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Thyroid Hormones and Breast Cancer

Medical journals and textbooks typically portray iodine as an unimportant substance which should be taken in small amounts[1] because of it's dangers. Actually approximately one third of humanity has iodine deficiency. When humans lack iodine the thyroid gland enlarges (goiter), nodules appear in the thyroid gland and over a period of time cancer may appear in a thyroid nodule. Conventional medicine treats thyroid gland enlargement with thyroid hormone without considering the possibility that the hypothyroidism and goiter may be due to lack of iodine. This failure to diagnose and treat iodine deficiency can lead to an increased risk of breast cancer and the longer the diagnosis is missed the greater the chance that breast cancer will occur. Women taking thyroid hormone appear to be twice (12.1%) as likely to develop breast cancer as women not using thyroid hormone (6..2%).

Women who had taken thyroid hormone for 15 years had a 19.5% incidence of breast cancer whereas women who have only taken thyroid hormone for 5 years had only a 10% incidence of breast cancer. Why is this? The essential trace element iodine may be the most important least publicized mineral in existence. Iodine is the only element needed in hormones and in the production of hormones. The iodine containing hormones are involved in the creation of embryos, development of brain function, growth, metabolism and maintenance of body temperature. This means that proper amounts of thyroid hormone, estrogen, progesterone, testosterone, insulin, growth hormone etc. can not be made when iodine is lacking from the body. One third of all individuals on Earth are functioning with subnormal levels of iodine. Low intake of iodine is the leading cause for intellectual deficiency in the world. There is strong evidence that iodine lack predisposes to breast cancer.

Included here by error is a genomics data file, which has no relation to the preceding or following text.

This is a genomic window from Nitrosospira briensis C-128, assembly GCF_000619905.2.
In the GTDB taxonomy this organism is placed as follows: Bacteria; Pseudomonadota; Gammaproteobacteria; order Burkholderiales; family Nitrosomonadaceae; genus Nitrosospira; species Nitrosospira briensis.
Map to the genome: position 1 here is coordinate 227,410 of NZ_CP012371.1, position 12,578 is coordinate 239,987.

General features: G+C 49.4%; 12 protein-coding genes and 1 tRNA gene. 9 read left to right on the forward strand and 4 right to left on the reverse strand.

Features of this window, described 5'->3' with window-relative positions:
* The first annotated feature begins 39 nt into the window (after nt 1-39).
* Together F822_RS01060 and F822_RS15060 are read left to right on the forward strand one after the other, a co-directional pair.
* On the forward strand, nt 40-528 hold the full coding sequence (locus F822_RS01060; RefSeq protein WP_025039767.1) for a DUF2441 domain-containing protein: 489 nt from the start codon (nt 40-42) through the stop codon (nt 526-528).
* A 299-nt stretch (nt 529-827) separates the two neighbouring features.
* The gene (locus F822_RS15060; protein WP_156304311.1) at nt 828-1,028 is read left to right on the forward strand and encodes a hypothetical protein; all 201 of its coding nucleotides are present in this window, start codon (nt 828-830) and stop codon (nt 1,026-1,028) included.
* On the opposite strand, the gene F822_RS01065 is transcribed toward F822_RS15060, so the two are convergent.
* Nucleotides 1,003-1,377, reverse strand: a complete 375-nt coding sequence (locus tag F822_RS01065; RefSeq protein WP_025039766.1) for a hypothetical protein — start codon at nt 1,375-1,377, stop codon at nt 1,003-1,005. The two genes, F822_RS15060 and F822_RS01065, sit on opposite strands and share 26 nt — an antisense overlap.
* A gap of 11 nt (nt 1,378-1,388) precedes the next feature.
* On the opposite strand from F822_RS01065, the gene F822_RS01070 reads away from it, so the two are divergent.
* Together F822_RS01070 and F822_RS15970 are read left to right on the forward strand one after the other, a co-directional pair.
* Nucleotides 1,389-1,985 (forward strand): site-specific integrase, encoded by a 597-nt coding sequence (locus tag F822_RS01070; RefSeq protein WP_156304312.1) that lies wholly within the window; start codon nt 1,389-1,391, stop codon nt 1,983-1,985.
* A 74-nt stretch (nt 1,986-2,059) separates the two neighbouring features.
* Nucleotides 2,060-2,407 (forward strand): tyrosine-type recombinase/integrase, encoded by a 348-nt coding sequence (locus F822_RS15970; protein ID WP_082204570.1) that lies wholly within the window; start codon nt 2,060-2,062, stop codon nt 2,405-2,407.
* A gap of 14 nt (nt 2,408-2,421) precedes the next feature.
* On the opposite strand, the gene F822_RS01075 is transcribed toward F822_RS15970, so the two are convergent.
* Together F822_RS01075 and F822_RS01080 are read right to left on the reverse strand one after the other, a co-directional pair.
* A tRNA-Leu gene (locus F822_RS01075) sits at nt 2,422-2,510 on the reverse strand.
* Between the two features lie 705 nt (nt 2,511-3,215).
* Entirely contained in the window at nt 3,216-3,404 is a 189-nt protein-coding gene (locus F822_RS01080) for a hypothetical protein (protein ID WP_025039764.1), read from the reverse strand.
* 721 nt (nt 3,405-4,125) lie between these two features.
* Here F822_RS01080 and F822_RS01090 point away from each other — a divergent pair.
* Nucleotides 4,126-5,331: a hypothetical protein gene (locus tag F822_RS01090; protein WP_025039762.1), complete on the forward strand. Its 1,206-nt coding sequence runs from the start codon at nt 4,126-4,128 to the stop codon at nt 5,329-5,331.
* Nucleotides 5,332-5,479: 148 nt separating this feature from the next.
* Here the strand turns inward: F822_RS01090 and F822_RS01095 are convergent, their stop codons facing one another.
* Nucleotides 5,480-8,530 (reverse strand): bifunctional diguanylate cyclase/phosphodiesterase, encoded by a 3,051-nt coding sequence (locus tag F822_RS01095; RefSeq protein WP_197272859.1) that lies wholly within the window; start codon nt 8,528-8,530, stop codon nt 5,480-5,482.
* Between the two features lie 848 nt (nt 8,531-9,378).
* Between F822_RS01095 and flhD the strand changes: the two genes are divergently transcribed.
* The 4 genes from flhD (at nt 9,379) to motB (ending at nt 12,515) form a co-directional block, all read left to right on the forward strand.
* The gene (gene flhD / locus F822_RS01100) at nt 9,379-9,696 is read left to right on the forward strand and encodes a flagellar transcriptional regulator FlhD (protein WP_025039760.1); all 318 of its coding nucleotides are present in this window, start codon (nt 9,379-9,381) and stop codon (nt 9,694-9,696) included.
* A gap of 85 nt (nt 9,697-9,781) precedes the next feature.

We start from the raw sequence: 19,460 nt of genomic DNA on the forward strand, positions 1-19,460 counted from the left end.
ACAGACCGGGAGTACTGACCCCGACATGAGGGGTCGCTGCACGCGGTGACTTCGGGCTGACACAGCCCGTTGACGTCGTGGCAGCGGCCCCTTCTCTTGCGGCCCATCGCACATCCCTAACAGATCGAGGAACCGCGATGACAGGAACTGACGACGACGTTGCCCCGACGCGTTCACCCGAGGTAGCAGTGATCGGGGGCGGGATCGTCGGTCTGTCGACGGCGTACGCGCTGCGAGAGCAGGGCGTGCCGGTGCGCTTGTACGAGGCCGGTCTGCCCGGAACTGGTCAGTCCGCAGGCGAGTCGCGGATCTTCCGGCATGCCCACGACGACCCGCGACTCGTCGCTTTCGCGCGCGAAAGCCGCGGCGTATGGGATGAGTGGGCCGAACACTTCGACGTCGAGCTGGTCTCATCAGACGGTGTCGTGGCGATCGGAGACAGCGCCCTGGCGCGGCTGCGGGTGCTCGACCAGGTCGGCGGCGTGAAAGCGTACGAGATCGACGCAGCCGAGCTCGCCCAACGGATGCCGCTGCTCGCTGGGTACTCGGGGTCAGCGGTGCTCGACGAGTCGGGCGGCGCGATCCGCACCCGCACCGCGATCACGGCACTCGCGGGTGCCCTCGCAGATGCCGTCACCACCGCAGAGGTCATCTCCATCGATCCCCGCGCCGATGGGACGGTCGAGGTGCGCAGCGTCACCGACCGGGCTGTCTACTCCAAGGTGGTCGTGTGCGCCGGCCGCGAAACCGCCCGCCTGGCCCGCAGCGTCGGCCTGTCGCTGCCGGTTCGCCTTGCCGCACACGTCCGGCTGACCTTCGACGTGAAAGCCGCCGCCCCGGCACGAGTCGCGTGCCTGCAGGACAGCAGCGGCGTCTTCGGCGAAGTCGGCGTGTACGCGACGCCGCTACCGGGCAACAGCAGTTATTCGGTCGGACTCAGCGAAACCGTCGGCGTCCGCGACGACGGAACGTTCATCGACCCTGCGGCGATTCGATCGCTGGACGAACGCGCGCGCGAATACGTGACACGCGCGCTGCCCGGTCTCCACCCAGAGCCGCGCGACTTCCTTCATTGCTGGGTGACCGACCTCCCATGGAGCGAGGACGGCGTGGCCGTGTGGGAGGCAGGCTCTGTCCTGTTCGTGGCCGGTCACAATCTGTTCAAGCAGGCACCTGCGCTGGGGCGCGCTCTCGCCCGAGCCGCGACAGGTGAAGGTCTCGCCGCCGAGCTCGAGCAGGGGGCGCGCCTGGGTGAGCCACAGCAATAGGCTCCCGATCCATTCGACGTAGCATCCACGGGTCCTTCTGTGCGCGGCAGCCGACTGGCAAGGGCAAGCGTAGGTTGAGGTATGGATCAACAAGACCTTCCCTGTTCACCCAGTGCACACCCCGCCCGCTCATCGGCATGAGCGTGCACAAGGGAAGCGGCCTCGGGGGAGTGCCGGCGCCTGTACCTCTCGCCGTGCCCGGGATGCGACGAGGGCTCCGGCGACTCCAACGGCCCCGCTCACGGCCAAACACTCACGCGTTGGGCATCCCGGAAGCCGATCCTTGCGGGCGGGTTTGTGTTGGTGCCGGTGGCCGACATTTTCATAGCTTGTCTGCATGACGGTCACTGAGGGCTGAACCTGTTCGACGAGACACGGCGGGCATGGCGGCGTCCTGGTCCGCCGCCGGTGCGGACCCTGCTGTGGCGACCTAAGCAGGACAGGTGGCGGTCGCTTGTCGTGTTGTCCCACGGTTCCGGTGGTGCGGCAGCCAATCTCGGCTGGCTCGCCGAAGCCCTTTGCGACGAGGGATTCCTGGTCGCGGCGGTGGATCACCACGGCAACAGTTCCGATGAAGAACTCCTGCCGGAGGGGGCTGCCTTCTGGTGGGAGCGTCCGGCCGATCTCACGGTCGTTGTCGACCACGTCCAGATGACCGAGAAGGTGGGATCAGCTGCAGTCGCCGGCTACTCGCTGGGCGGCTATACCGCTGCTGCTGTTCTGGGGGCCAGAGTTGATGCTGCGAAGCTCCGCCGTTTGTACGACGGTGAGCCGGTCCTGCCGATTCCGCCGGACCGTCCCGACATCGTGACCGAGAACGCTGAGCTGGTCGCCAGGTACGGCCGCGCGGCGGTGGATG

One out of seven women in the US has deficiency of iodine proven by urine iodine screening tests (urine I less than 50 ug/L). This is the same incidence for breast cancer seen in US women. Without bothering to check urine for iodine, physicians visited by a woman with a goiter or symptoms of hypothyroidism are routinely prescribing thyroid hormone therapy. Hintze et al[2] compared the results of 400ug/L of Iodine with 150ug of T4 (synthyroid) for 8 months and then four months after stopping therapy. The results clearly favored iodine therapy. Both treatments led to similar suppression in the size of the goiter. However, four months later the size of the thyroid had returned to pretreatment levels in the group treated with T4 hormone. The group who had received iodine therapy continued to have normal sized thyroid glands four months after therapy was stopped. Several investigators have concluded that iodine lack is a probable cause for breast cancer in women.

[3] [4] [5] [6] [7]. Demographic studies in Japan and Iceland revealed that both countries have a high intake of iodine and low incidences of goiter and breast cancer. In Mexico and Thailand where iodine intake is low there is a high incidence of goiter and breast cancer.[8] Thyroid gland size measured by ultrasound is significantly larger[9] in Irish women with breast cancer than control women. Administration of thyroid hormone to iodine deficient women appears to increase the risk of developing breast cancer. In a group of women undergoing screening mammograms the incidence of breast cancer[10] was twice as high in the women taking thyroid hormone for hypothyroidism (probably caused by iodine lack) than in women not taking thyroid supplements. The mean incidence was 6.2% in controls and 12.1% in women on thyroid hormones. The incidence of breast cancer was twice as high in women taking thyroid hormone for more than 15 years (19.5%) compared to those on thyroid hormones for only 5 years (10%).